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La Fosca to Palamos

Castle of St Esteve from La Fosca beach La Fosca is Palamos's 'hidden' beach, on the other side of the town to the main Palamos bay that runs down past St Antoni de Calonge. And in total contrast to the main beach, La Fosca is a gem of a beach formed by two crescents of sand under the ruins of the castle of Sant Esteve. It's the beach with the softest sand and, because the water is shallow for a long way out, it's both great for children and as the best beach for an early summer swim at the end of May or start of June, as the shallowness helps the water temperature.

In fact La Fosca is so close to Palamos that it'll seem a little odd to describe a walk between the two. Most people will know the road route. In fact the footpath runs over a small headland that is sufficiently high to give excellent views along the coast to Castell and across the countryside up towards Palafrugell, so it is good as a shorter evening walk as the nights become longer.

View over La Fosca from headland To start we parked just outside King's Campsite - a campsite popular with British visitors and children on PGA adventure holidays. Walking around the back of the campsite, we reach the sea just ahead of the Castle of St Esteve. The castle was an important outpost in the fortification of the area and though ruined now, it's scheduled to be renovated at least to the point that visitors can have access.

From the castle, we follow the steps down to the beach and then walk across the beach. Beach volleyball players were just packing up. As the beach has the best sand and is relatively broad with good access, it's the perfect local beach for volleyball players. At the back of the beach are a number of older Indiana-type houses (built by returning Catalans who had made their fortunes in tobacco or sugar out in Cuba), but the area has been tastefully developed and feels like a graceful place for holidays.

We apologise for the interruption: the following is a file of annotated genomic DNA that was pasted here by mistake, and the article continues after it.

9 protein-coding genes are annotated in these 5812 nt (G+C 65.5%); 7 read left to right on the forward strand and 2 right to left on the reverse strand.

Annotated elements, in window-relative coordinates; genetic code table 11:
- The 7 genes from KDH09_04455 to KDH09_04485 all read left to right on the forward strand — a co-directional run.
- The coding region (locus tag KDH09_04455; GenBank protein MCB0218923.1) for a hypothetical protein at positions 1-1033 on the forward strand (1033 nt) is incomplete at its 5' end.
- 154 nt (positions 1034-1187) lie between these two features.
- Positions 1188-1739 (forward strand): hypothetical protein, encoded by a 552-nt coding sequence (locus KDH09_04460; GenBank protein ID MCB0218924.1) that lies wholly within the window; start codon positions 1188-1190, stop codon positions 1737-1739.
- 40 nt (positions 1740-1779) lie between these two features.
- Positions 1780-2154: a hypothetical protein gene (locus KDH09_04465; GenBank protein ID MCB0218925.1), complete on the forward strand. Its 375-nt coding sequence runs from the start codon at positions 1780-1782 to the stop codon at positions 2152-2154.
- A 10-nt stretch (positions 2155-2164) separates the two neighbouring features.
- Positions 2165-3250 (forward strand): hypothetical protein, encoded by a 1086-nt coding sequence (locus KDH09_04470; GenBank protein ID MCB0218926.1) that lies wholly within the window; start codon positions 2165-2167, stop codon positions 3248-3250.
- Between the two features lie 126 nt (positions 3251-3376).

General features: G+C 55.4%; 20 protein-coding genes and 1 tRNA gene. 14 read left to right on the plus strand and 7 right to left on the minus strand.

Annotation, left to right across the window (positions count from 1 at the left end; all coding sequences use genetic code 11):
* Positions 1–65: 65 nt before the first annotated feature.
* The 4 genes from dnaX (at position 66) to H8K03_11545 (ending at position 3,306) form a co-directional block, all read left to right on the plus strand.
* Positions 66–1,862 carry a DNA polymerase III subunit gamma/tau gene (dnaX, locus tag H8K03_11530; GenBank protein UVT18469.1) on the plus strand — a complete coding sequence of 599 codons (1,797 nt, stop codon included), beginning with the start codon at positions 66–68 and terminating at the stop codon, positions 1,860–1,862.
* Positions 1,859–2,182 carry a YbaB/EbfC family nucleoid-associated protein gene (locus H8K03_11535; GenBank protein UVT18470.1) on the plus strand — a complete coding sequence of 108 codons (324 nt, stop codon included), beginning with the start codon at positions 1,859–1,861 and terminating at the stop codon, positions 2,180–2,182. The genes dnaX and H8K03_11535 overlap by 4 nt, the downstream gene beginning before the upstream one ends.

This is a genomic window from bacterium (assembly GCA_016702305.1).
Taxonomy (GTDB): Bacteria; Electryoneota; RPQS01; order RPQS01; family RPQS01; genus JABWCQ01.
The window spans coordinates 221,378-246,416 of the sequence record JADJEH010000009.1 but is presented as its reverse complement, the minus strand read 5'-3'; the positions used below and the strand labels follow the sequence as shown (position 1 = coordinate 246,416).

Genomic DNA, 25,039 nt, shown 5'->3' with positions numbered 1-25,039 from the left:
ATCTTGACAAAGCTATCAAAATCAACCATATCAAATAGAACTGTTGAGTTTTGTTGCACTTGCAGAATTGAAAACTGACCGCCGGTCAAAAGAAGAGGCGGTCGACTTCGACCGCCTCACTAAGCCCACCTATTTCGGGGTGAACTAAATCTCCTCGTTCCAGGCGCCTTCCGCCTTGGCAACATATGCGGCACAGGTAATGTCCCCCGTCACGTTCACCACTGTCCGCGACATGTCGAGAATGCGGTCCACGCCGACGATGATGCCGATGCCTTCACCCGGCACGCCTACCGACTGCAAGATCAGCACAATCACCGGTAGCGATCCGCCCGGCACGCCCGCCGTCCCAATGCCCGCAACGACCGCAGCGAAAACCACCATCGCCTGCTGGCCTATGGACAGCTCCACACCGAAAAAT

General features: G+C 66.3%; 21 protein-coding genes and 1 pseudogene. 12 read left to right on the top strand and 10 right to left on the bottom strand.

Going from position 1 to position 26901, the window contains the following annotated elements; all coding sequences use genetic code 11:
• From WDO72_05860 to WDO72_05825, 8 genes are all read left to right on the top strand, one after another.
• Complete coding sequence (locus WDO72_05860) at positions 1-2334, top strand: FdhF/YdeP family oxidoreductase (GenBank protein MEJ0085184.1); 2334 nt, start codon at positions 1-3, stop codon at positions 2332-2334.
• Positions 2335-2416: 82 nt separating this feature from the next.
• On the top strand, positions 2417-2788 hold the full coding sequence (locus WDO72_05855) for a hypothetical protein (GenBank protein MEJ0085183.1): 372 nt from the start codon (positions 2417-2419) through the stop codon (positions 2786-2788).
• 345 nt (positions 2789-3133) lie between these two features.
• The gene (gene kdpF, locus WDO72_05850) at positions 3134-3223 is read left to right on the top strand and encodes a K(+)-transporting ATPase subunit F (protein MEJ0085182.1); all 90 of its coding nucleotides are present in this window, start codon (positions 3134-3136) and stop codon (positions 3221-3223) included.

From the second half of the beach we have to take the walk a little way, before following the red-white flash of the GR92 past the boat houses and then round the edge of a house and up onto the headland. The path climbs quickly above a crag in the rocks, with views back to La Fosca and the castle across the bay. At the top of the headland is a vantage point where you can look up the coast to the Formiga islands and the bays along past Platja Castell.

Palamos and Palamos marina from La Fosca direction On the other side of the headland, the marina at Palamos is in front of us, with the first evening lights coming on and the town church standing on top of the end hill of the town. Walking off the headland, is a final treat - a small hidden bay tucked off the path. Then we're on the road towards Palamos.

Instead of going all the way into Palamos, we cut through the houses. These are small streets of terraced houses of working people, far from the holiday villas you find elsewhere. Palamos was once a royal port and garrison and has a harbour large enough for cruise liners. It's also renowned for its fishing - in particular Palamos Prawns, a speciality of the area which are feted by chefs across the world (with prices to match).

The tangle of streets emerges at a roundabout opposite one of the other campsites in the area. We walk along the lane with the evening closing in and return to the car.

Neighbouring walks: Platja de Castell and La Fosca - Calella de Palafrugell/Cap Roig to Castell - classic wild Costa Brava - Mont-ras to Calella de Palafrugell and LlafrancBell-lloc and Castell de Vila-Roma (Palamos) - Eulogy to the Ruta del Tren Petit (Palafrugell, Palamos, Mont-ras and Vall-llobrega) - St Antoni de Calonge, Torre Valentina to Platja d'Aro (almost)

Swimming: Swimming and beach at La Fosca

Walking route La Fosca to Palamos

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